However, the date on which the clock for filing a personal injury claim can often be debated. This is particularly true in cases involving medical malpractice and in cases involving illnesses caused by dangerous products. Often, the victim will not know that a health care provider or a product harmed them until years after the fact. A definitive diagnosis is needed to make a link between a medical procedure or a product and current, ongoing health problems.

    In such an instance, the statute of limitations applies from the day of the diagnosis. Consulting with a knowledgeable Virginia personal injury lawyer when questions exist regarding a statute of limitations can benefit a victim greatly.


  • What happens during a personal injury trial?

    Although each jurisdiction has their own procedures and rules, trial formats are very similar in civil courtrooms across the country. There will likely be pretrial motions filed by both attorneys, which the judge will decide. Jury selection will take place, with the plaintiff’s (the victim) attorney and the defendant’s (at-fault party/insurance company) attorney asking each potential juror questions and using their options of accepting or challenging the juror. The judge may also ask potential jurors questions.

    Once the jury is seated, each of the attorneys will give an opening statement. An opening statement is basically a summary of the case they will be presenting. The plaintiff’s attorney will present their case first to the court, offering evidence and witness testimony. Then the defendant’s attorney will present their case. When the defense rests, the plaintiff is allowed to offer any rebuttal evidence or witnesses.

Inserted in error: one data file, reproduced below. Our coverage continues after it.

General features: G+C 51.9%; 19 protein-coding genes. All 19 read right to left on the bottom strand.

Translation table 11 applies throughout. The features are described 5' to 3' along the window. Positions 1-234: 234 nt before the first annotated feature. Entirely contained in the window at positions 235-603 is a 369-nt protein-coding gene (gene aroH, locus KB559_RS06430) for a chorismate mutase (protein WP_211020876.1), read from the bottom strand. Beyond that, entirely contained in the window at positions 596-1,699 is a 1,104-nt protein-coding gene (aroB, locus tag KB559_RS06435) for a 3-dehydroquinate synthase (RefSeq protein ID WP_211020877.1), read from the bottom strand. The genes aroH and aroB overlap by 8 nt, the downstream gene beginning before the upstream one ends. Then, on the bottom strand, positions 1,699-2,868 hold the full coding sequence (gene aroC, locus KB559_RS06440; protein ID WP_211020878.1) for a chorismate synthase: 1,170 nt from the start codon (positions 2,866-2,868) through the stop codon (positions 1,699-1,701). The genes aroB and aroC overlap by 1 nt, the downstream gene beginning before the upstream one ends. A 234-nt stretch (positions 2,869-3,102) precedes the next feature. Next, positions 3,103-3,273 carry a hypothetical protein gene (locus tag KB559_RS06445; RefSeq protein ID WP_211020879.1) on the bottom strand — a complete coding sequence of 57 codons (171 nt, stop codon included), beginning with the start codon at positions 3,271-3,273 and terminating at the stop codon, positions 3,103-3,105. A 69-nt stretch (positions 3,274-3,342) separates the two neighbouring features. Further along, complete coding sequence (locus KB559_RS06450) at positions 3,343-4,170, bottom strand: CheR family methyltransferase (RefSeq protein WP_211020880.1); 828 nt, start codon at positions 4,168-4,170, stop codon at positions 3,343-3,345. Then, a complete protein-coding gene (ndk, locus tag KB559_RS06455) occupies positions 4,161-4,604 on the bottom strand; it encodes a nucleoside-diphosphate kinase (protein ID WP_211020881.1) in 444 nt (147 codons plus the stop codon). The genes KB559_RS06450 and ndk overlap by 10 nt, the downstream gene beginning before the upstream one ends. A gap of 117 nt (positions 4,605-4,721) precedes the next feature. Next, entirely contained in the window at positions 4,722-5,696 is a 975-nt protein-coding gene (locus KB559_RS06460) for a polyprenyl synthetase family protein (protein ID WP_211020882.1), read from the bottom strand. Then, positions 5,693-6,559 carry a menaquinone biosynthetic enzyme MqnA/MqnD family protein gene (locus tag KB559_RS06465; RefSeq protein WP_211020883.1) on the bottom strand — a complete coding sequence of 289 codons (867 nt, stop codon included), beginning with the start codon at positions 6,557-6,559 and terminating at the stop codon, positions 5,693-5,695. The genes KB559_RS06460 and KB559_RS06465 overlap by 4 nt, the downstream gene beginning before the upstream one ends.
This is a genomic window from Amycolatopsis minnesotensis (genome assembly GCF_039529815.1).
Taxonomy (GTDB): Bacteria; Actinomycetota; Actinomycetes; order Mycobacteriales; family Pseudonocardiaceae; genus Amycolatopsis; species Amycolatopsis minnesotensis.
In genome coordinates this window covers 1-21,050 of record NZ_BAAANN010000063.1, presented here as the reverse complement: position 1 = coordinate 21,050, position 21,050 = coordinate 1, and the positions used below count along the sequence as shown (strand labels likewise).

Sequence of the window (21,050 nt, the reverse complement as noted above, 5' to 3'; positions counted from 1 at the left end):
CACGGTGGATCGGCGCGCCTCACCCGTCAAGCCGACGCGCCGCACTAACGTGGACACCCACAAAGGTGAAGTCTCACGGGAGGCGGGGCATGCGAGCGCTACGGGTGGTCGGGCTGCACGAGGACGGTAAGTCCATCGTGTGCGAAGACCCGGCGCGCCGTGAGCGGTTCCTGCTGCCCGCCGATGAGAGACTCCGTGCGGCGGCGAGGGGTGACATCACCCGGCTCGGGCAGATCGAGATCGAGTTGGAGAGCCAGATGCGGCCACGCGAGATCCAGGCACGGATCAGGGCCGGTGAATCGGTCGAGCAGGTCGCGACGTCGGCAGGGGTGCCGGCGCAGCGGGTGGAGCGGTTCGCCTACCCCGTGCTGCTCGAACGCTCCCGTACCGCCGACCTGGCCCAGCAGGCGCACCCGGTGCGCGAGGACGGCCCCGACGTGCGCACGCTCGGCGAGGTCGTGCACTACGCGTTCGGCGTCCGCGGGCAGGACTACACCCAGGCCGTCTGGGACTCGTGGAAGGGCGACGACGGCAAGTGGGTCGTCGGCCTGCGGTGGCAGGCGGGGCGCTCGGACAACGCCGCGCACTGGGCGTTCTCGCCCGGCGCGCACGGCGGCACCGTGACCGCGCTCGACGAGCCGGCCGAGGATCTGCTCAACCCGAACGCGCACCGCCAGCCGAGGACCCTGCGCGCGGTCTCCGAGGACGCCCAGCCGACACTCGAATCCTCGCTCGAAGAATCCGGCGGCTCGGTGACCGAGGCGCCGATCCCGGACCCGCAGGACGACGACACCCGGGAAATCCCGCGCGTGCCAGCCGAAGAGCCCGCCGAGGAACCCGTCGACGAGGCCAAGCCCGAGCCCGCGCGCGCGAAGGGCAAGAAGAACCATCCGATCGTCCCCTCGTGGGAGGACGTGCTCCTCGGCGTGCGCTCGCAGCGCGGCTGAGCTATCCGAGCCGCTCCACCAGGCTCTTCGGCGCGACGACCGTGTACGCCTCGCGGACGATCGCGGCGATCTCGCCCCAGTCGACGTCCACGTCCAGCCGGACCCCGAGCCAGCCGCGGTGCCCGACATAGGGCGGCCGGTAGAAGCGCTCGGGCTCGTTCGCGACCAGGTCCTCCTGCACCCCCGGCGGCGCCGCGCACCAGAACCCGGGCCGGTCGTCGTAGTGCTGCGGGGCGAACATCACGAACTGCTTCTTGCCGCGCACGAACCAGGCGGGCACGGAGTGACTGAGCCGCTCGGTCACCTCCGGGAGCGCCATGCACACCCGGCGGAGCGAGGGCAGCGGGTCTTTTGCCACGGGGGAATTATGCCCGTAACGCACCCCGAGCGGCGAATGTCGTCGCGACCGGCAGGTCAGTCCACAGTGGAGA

After all evidence and witness testimony has been offered, both sides will then present their closing arguments. This is done the same way the cases were. The plaintiff first, then the defense, and the plaintiff offering final remarks in rebuttal to the defense’s closing argument.

    The judge will then instruct the jury on the laws that apply to the case. The jury will then go to a jury room and deliberate the case. When they reach their verdict, everyone will be called to court where the verdict will be read aloud.

  • What are the pros and cons with taking a personal injury case to trial?